Towards the future[edit]

There is now a wealth of research that explores the relationship between identity, language learning, and language teaching.[26] Themes on identity include: race, gender, class, sexual orientation, and disability. Further, the award-winning Journal of Language, Identity, and Education, launched in 2002, ensures that issues of identity and language learning will remain at the forefront of research on language education, applied linguistics, and SLA in the future. Issues of identity are seen to be relevant not only to language learners, but to language teachers, teacher educators, and researchers. There is an increasing interest in the ways in which advances in technology have impacted both language learner and teacher identity, and the ways in which the forces of globalization are implicated in identity construction. Many established journals in the field welcome research on identity and language learning, including: Applied Linguistics, Critical Inquiry in Language Studies, Language Learning, Language and Education, Linguistics and Education, Modern Language Journal, and TESOL Quarterly.

Key books[edit]

Block, D. (2007). Second language identities. London/New York: Continuum

In this monograph, Block insightfully traces research interest in second language identities from the 1960s to the present. He draws on a wide range of social theory, and brings a fresh analysis to studies of adult migrants, foreign language learners, and study-abroad students.

Burck, C. (2005/7). Multilingual living. Explorations of language and subjectivity. Basingstoke, England and New York: Palgrave Macmillan.

This book presents a discursive and narrative analysis of speakers' own accounts of the challenges and advantages of living in several languages at individual, family and societal levels, which gives weight to ideas on hybridity and postmodern multiplicity.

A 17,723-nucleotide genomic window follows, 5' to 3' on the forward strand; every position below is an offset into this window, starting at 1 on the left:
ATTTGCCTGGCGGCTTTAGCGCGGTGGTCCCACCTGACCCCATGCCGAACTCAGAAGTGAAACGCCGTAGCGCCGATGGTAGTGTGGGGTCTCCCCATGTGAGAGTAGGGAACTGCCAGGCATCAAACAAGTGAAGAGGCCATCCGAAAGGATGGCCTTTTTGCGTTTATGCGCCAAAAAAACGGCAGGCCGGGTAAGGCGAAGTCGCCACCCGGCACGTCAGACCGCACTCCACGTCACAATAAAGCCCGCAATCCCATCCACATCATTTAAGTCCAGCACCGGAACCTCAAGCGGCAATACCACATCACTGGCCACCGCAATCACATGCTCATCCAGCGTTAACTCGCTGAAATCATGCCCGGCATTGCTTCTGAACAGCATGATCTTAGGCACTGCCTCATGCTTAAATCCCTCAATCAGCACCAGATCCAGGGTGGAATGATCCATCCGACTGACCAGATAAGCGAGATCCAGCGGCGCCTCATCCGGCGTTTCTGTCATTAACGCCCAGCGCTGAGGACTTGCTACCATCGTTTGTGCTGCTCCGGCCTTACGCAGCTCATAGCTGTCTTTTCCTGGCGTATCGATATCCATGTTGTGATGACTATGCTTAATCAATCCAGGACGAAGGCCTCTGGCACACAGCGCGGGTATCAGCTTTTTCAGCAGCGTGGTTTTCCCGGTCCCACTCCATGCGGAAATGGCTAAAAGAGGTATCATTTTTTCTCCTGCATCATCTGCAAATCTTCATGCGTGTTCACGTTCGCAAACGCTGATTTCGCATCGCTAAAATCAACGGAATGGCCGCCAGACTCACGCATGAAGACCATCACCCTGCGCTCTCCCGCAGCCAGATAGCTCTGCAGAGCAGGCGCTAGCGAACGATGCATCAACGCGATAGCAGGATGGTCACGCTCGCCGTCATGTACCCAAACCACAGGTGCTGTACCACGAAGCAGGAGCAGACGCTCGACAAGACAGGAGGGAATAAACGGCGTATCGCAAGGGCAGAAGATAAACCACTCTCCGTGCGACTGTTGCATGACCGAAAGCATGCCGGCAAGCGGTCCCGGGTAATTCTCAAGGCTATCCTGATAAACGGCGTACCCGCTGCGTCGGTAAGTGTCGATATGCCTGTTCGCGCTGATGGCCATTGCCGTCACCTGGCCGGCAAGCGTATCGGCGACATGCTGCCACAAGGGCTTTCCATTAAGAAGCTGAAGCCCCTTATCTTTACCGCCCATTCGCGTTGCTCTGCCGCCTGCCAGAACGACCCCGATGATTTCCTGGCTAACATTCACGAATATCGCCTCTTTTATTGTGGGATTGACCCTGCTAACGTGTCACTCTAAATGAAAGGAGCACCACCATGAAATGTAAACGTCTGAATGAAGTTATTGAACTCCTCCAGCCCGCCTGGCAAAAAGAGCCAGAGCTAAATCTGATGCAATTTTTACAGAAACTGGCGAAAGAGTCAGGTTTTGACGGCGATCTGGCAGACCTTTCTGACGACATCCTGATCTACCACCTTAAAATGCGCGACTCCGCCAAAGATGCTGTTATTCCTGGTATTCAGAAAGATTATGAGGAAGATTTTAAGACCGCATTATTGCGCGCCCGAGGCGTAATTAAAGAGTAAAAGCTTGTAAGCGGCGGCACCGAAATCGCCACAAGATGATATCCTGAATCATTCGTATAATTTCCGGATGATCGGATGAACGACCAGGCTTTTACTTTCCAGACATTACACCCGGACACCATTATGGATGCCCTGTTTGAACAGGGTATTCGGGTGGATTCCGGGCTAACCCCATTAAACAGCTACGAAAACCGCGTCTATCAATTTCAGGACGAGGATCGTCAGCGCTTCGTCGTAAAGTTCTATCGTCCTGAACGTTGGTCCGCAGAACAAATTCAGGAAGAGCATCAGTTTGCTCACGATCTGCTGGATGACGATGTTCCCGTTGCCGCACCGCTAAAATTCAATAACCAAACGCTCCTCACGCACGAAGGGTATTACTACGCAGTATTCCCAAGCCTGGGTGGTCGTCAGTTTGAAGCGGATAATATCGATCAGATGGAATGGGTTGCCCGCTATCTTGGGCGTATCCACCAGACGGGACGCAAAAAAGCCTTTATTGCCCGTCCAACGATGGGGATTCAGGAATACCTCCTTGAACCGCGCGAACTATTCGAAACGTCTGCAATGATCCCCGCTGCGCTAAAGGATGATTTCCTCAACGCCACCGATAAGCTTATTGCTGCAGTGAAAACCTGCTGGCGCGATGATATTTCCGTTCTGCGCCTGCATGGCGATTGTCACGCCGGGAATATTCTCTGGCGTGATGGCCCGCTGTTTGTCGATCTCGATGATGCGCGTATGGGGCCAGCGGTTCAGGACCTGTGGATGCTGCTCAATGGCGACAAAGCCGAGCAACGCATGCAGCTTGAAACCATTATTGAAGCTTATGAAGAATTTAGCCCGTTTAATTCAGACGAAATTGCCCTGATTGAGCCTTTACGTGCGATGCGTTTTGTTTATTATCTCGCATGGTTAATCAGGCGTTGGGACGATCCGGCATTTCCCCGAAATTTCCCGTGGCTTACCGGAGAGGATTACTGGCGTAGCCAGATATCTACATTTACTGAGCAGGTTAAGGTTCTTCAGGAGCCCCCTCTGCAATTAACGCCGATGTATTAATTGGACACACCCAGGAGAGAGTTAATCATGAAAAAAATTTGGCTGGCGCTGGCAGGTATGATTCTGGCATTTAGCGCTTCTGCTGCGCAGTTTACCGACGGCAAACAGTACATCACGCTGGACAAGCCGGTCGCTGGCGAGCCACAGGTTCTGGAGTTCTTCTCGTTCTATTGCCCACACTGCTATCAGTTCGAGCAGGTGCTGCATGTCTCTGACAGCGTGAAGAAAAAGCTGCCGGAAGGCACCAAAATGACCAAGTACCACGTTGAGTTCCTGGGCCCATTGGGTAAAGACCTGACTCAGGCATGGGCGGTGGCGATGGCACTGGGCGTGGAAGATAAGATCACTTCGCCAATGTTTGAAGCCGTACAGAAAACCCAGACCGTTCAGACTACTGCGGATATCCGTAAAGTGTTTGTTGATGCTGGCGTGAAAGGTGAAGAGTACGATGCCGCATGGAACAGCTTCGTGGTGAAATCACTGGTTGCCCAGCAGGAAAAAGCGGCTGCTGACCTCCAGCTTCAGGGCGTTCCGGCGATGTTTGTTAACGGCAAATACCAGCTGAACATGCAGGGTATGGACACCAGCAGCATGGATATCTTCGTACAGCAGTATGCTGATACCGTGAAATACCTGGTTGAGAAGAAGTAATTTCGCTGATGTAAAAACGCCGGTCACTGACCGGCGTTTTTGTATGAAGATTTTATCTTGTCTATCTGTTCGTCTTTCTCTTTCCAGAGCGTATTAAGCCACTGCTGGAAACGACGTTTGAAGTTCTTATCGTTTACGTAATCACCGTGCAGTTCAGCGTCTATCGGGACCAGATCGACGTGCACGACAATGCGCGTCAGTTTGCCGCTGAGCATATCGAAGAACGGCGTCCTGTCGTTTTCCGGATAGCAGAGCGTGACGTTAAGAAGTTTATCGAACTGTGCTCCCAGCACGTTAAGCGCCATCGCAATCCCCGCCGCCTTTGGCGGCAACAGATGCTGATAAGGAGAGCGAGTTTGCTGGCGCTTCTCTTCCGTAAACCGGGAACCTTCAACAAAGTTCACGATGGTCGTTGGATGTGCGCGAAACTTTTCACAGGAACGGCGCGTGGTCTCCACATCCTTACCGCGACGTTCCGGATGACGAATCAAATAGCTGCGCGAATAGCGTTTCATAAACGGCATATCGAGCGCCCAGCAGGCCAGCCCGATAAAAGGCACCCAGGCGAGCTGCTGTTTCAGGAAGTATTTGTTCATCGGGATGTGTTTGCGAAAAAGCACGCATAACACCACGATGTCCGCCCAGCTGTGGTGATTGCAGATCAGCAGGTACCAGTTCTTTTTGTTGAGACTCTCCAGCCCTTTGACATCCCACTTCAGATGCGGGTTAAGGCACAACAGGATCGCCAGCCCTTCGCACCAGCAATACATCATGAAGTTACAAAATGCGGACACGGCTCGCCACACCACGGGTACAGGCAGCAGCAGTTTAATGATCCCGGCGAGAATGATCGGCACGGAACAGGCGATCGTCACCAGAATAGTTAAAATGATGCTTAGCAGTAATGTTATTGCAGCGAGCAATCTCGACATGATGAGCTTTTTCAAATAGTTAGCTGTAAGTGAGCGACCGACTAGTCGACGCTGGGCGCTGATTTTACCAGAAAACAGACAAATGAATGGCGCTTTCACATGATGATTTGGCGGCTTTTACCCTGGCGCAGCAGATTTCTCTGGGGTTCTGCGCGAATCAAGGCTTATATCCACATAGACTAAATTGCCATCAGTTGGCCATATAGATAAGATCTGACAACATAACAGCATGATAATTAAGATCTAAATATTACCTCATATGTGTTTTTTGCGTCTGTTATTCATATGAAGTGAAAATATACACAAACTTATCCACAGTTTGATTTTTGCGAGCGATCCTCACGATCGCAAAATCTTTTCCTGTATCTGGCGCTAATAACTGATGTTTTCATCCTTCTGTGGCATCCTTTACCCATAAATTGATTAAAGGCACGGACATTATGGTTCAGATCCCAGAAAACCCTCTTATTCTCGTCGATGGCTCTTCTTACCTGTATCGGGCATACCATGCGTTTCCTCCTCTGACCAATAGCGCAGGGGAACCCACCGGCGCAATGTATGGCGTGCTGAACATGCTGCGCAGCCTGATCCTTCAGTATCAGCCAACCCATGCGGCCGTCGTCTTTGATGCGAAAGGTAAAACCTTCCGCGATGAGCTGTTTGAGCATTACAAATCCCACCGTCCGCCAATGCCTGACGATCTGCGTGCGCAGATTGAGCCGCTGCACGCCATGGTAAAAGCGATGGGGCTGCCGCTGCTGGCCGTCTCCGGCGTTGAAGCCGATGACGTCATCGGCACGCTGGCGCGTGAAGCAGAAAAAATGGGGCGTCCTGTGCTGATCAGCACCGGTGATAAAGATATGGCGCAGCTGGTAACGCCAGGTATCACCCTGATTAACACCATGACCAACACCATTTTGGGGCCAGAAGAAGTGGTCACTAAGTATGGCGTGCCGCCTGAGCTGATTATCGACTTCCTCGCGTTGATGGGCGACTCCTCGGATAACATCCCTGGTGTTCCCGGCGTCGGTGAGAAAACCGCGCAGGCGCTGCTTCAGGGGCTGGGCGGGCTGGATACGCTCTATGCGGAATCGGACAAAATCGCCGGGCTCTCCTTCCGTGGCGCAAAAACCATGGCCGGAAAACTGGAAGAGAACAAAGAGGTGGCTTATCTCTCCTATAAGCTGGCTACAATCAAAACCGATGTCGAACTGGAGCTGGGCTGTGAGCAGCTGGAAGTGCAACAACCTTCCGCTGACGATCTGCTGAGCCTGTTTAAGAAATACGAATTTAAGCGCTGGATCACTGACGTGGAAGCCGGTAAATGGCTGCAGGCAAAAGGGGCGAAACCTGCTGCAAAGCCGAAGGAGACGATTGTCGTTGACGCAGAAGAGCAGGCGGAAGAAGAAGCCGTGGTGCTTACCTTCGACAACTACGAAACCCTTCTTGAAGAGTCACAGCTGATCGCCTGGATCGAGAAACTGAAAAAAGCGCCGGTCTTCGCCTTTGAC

Norton, B. (2013). Identity and language learning: Extending the conversation. Bristol: Multilingual Matters.

In this second edition of a highly cited study of immigrant language learners, Norton draws on poststructuralist theory to argue for a conception of the learner identity as multiple, a site of struggle, and subject to change. She also develops the construct of “investment” to better understand the relationship between language learners and the target language. The second edition includes an insightful Afterword by Claire Kramsch.

Pavlenko, A. and Blackledge, A. (Eds). (2004). Negotiation of identities in multilingual contexts. Clevedon: Multilingual Matters.

The authors in this comprehensive collection examine the ways in which identities are negotiated in diverse multilingual settings. They analyse the discourses of education, autobiography, politics, and youth culture, demonstrating the ways in which languages may be sites of resistance, empowerment, or discrimination.

Toohey, K. (2000). Learning English at school: Identity, social relations and classroom practice. Cleveland, UK: Multilingual Matters.